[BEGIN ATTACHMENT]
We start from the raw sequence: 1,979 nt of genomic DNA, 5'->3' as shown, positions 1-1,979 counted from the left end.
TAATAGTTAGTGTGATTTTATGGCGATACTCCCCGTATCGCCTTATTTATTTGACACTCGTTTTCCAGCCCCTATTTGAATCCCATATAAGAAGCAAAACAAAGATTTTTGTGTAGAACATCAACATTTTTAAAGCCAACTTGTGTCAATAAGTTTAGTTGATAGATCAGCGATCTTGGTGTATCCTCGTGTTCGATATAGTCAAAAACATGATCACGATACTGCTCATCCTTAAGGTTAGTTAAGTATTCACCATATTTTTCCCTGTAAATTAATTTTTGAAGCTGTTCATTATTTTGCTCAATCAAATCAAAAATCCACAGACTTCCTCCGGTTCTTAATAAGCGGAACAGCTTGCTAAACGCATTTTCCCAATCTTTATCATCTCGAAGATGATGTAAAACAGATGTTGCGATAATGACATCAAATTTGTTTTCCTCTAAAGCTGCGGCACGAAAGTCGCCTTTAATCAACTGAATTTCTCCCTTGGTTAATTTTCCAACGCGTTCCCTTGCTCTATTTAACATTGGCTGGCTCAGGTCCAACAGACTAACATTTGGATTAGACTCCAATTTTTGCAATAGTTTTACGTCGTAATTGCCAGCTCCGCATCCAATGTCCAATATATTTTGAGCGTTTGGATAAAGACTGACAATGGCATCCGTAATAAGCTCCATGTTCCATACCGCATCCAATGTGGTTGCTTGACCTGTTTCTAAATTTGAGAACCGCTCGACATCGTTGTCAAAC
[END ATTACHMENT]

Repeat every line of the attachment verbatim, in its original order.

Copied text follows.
We start from the raw sequence: 1,979 nt of genomic DNA, 5'->3' as shown, positions 1-1,979 counted from the left end.
TAATAGTTAGTGTGATTTTATGGCGATACTCCCCGTATCGCCTTATTTATTTGACACTCGTTTTCCAGCCCCTATTTGAATCCCATATAAGAAGCAAAACAAAGATTTTTGTGTAGAACATCAACATTTTTAAAGCCAACTTGTGTCAATAAGTTTAGTTGATAGATCAGCGATCTTGGTGTATCCTCGTGTTCGATATAGTCAAAAACATGATCACGATACTGCTCATCCTTAAGGTTAGTTAAGTATTCACCATATTTTTCCCTGTAAATTAATTTTTGAAGCTGTTCATTATTTTGCTCAATCAAATCAAAAATCCACAGACTTCCTCCGGTTCTTAATAAGCGGAACAGCTTGCTAAACGCATTTTCCCAATCTTTATCATCTCGAAGATGATGTAAAACAGATGTTGCGATAATGACATCAAATTTGTTTTCCTCTAAAGCTGCGGCACGAAAGTCGCCTTTAATCAACTGAATTTCTCCCTTGGTTAATTTTCCAACGCGTTCCCTTGCTCTATTTAACATTGGCTGGCTCAGGTCCAACAGACTAACATTTGGATTAGACTCCAATTTTTGCAATAGTTTTACGTCGTAATTGCCAGCTCCGCATCCAATGTCCAATATATTTTGAGCGTTTGGATAAAGACTGACAATGGCATCCGTAATAAGCTCCATGTTCCATACCGCATCCAATGTGGTTGCTTGACCTGTTTCTAAATTTGAGAACCGCTCGACATCGTTGTCAAAC